All told Wild Gals of the Naked West is a deceptively simple film with an incredibly clever nucleus. Budgetarily it may not be a shining star, but what it does have it isn’t afraid to hang out in the open. Actually its willingness to bare itself in all sorts of ways is what makes this film such a special piece of cinema history. So I guess I'm not sorry that I like westerns. Ever since my first mindboggling exposure to Wild Gals so many years ago, I have held for them a very dear place in my bosoms.

07 June 2012

Cop and a Half

If you were hoping for a long diatribe on the relative merits of Cop and a Half versus, say Cops and Robbersons, I'm really sorry to disappoint you. Instead you'll have to head on over to the always whimsical and often juvenile Illogical Contraption and content yourself with my drunken rambling essay on the  the Buddy Cop genre and the revolutionary, game-changing shrinkage of Axel Foley into an 8 year old child.

Because the promotional art for the film didn't quite capture the whole mood I was going for, above you will find a picture of the cover of the novelization.
You can also follow the ever growing links 'Buddy Cops' and 'Axel Foley' if you want to read more about this wonderful subset of American popular culture.

I hesitate to say nauseous, but this picture does make me uncomfortable.

04 June 2012

Alyssa Milano's Teen Steam

Teen Steam
United States - 1988
Director - Rick Elgood, Howard Woffinden
J2 Communications, 1988, VHS
Run Time -45 minutes

About a month ago as I was crudely pounding out the Preliminary Taxonomy of Exercise VHS a creepy memory came back to me. Who's The Boss was prime-time television at about the time that my parents got rid of the TV, so my only awareness of that show and its cultural significance came in retrospect. Nor did I have much awareness of Alyssa Milano who starred primarily in relationship drama shows as an adult. Yet somehow I knew that this existed. As I was compiling a list of oddball exercise videos with some friends this thing popped into my head and it took us almost two days to remember which 80's teen star was the host, and thence track down the tape.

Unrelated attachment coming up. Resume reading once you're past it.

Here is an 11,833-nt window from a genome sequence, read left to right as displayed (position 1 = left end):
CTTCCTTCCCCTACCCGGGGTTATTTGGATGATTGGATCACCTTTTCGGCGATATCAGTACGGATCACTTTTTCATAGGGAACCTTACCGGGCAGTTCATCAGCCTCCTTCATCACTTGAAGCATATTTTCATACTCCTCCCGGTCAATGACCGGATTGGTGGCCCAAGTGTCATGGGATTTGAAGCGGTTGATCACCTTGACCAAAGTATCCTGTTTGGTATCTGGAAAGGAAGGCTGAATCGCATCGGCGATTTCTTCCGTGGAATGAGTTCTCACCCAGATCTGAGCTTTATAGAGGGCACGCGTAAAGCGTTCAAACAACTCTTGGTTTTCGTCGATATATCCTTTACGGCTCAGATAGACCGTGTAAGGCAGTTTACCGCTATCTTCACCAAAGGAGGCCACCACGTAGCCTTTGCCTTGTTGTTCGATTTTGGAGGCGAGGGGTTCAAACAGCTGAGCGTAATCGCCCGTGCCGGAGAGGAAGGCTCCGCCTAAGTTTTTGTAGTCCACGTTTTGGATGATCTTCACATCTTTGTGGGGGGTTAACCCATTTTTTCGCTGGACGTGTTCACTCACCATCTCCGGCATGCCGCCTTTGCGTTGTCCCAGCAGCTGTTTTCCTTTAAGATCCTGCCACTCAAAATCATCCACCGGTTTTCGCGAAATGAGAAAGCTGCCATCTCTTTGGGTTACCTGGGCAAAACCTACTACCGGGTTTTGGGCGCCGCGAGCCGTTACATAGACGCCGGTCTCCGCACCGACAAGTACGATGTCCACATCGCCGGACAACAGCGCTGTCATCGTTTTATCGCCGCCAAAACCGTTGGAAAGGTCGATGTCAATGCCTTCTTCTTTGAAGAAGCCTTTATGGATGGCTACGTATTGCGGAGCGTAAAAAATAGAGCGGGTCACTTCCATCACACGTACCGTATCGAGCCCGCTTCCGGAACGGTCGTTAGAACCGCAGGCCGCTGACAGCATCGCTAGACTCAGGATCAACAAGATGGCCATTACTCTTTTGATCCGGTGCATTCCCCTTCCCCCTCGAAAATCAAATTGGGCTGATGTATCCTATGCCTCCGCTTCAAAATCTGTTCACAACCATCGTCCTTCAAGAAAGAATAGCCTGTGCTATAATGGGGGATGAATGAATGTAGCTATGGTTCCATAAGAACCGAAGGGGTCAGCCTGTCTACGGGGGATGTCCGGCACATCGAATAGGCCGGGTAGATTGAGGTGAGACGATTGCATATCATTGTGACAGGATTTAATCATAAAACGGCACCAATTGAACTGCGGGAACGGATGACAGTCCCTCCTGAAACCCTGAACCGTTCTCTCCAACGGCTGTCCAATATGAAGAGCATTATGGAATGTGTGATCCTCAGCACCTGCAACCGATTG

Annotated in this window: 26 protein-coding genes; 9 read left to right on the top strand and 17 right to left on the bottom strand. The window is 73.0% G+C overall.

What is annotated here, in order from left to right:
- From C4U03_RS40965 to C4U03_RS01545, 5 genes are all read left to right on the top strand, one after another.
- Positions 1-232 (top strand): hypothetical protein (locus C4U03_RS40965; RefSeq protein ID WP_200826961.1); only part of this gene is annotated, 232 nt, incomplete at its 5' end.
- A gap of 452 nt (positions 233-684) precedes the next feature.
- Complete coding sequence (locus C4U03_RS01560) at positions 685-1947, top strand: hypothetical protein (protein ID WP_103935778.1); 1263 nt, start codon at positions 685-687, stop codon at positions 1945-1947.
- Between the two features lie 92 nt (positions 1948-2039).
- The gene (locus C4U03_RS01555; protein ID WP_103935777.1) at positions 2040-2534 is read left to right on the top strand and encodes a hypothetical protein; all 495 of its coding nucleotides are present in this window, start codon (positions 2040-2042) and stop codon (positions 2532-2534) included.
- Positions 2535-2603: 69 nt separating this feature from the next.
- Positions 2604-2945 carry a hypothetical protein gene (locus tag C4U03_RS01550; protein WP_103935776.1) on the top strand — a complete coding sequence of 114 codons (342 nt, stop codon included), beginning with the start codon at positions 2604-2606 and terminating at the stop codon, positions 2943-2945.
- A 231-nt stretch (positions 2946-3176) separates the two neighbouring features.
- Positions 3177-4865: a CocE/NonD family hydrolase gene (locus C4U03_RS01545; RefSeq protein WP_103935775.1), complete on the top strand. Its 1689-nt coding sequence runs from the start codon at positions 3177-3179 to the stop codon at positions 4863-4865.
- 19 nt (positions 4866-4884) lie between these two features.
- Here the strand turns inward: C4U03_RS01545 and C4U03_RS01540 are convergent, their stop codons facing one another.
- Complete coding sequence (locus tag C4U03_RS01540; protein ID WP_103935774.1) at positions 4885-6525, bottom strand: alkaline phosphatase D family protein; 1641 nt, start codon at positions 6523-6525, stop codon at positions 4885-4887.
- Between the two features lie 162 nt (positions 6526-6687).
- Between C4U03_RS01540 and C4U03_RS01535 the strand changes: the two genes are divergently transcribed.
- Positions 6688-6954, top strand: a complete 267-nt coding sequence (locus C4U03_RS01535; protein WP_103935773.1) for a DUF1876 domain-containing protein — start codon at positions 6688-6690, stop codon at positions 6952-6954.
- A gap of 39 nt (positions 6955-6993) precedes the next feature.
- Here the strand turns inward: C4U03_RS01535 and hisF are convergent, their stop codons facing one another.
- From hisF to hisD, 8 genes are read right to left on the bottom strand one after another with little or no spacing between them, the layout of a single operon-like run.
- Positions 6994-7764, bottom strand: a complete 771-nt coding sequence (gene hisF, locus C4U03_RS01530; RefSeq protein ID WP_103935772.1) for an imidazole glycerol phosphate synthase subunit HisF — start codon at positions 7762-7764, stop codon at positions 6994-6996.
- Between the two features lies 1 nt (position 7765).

That's when all those creepy recollections washed over me. To tell the truth though, by the time it finally arrived I had already sit through six other exercise videos and lost a great deal of my initial enthusiasm for the whole project. In the end though Teen Steam, if not a personal favorite, definitely anchors the genre at one end. Consisting of about 30 minutes of Alyssa and a couple of other girls doing some aerobics followed by a music video, there's not much to get excited about, unless you really try. The whole thing was after all attended closely by her parents (they appear several times in the credits) and I find it somewhat difficult to believe that they would intentionally capitalize on the pedophilia market.